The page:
Considerations for Market Entry
For (re)insurers considering entry into an emerging market, several developments should be monitored in the regions under consideration. Is there a growing need for infrastructure and commercial/industrial insurance for transportation, utilities and agribusiness industries? Is there a prospect for deepening insurance penetration, especially in personal lines, as the population’s disposable income grows? Are income levels growing, allowing the purchase of “middle class” lifestyle products that require insurance? How is longevity increasing and creating new/additional insurance needs?
As outlined above, there are many reasons why (re)insurers might pursue a growth strategy by expanding into a particular overseas market. Successful expansion into the region, however, will require a thoughtful approach to understanding local customs, markets, legal issues and regulations. Ensuring overall strategic fit and the ability to mobilize local resources and talent that understands how to tread in the local environment are key success factors. An integrated approach should consider strategic, capital, risk, operational and talent implications of the value proposition.
Before a (re)insurer enters a new market, there are several key considerations that need to be evaluated to understand potential growth opportunities. Potential market entrants need to understand the reputational risk issues, ensuring that the country has a sound economic environment and lower inflation levels. This assurance is achieved through an understanding of the factors for measuring economic conditions and having a commitment to maintain the measurement process. The (re)insurer needs to ensure that the regulatory environment permits foreign investment mobility and that the company’s governance/compliance approach is adaptable to the emerging regulatory environment. Importantly, the company needs to have an understanding of the overall risk exposure in the market to help achieve the right strategic fit.
Potential market entrants need to have an achievable operational model. They should be able to leverage multiple distribution channels and related costs and technologies. (Bancassurance and other alternative distribution networks, such as “affiliations,” are growing in these markets.) The ability to innovate product offerings should be considered. Though traditional products continue to be a focus, the ability to create new products that specifically appeal to local needs is important. Companies that are the first-movers into a market may be able to achieve fast-paced growth in areas such as microinsurance or index-based weather insurance, for example. These types of products may tie in with local dynamics by contributing to a transformation of the culture, perhaps by promoting financial literacy where it is needed. Companies need to be able to tap into the right talent and resources. Having an understanding of and ability to navigate local market dynamics, not only from an underwriting but also an operational/regulatory point of view, is essential.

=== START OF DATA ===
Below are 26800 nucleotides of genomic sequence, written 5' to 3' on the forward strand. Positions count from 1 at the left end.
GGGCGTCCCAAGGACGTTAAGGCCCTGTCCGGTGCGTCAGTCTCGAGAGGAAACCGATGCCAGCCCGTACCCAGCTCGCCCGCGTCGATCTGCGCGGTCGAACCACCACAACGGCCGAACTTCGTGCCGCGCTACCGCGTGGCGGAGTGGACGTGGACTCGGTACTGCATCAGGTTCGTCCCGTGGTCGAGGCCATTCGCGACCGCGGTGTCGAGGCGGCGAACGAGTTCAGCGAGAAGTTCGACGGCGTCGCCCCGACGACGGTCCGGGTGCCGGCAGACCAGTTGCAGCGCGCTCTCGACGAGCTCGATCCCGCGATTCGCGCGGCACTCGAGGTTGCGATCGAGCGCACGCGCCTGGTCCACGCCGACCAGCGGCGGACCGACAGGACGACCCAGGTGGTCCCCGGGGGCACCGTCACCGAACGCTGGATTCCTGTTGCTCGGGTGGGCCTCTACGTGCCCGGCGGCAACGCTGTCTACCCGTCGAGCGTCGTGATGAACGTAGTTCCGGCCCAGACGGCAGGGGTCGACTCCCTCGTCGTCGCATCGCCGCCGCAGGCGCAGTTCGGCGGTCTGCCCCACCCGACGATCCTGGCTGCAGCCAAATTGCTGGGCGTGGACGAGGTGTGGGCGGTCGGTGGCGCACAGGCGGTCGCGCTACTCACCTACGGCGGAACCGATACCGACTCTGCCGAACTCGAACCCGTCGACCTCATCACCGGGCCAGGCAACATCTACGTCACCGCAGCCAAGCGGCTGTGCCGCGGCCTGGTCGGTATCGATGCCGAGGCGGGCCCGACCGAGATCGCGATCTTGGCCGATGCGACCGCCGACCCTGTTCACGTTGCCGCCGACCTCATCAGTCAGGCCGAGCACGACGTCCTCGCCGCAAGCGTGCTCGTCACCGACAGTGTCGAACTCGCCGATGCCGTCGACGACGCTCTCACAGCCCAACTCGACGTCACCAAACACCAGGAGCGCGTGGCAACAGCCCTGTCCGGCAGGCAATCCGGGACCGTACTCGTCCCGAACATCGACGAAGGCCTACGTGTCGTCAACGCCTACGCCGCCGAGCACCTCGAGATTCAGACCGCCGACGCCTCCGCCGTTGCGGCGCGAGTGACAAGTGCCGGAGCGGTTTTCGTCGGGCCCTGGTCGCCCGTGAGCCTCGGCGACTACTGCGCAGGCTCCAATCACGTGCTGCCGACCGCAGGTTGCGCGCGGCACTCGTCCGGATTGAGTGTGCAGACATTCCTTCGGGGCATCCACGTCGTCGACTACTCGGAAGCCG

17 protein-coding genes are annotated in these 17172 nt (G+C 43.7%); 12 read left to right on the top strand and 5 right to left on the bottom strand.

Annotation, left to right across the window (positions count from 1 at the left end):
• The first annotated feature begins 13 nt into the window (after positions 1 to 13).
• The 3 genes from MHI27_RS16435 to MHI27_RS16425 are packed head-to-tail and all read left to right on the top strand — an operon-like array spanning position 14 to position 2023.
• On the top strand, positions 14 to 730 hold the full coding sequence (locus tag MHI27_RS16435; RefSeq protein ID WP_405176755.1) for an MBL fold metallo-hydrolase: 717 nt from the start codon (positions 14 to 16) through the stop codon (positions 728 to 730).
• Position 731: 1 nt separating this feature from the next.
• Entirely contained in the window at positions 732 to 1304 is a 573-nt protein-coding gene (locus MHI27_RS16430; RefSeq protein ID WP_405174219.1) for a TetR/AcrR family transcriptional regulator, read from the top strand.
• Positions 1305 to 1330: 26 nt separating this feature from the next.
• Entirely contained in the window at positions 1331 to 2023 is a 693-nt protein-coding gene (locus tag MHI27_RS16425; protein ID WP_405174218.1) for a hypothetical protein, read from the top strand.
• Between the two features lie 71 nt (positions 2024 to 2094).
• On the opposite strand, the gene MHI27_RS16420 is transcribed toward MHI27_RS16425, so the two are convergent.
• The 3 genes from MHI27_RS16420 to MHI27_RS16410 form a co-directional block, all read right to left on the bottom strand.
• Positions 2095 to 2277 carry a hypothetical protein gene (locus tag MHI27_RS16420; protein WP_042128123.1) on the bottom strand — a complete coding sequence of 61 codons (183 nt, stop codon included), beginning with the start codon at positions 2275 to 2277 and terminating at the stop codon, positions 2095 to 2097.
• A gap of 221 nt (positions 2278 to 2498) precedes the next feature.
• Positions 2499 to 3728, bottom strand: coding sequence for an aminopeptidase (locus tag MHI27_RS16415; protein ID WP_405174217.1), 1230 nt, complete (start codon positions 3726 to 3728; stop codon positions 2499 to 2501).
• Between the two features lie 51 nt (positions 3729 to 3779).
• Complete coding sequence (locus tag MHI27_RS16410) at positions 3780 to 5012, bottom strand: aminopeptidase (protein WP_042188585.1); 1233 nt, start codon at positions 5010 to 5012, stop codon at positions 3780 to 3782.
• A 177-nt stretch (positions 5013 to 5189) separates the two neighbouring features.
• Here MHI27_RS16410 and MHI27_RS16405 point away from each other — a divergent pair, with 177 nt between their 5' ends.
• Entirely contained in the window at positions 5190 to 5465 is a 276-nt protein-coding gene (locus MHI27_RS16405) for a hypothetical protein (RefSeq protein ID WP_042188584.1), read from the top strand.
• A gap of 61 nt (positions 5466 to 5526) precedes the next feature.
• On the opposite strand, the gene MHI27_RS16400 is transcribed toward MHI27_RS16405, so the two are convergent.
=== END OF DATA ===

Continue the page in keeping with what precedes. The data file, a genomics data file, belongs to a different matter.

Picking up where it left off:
Once the market is understood and the company has assessed its strategic fit, decisions must be made on the optimal methodologies for how to enter the market. The form of entity that the (re)insurer assumes is a key success factor. Local market knowledge and leverage of an existing distribution network may provide a competitive advantage to those companies that acquire domestic/established players. There may be higher start-up costs and a longer break-even period for newly established companies. The final choice of method will be determined by best strategic fit for the (re)insurer and on available opportunities:
- Acquisition of a local company
- A joint venture with a local company
- Establishment of microinsurance facilities
Fresh start company (branch/subsidiary)
- Local reinsurance may provide an initial entry point in order to gain market knowledge prior to expansion of a full insurance footprint.
Ultimately, delivering on a more meaningful strategy and generating solid results will require evaluation within an overall enterprise risk management and economic capital framework. Assessing risk exposure enterprise-wide and understanding capital efficiency implications within a firm’s capital architecture will be an important consideration if the emerging market strategy is to drive measurable, value-accretive growth/shareholder value.
Guy Carpenter, a leading global broker, is uniquely positioned to help its clients analyze and consider potential entry into attractive growth markets. As a member of the Marsh & McLennan Companies, we are part of a global network of professional services firms that provide analysis, advice and transactional capabilities to clients in more than 100 countries. We combine a mastery of fundamentals in global risk and capital strategies with local market knowledge and relationships to position our clients for success.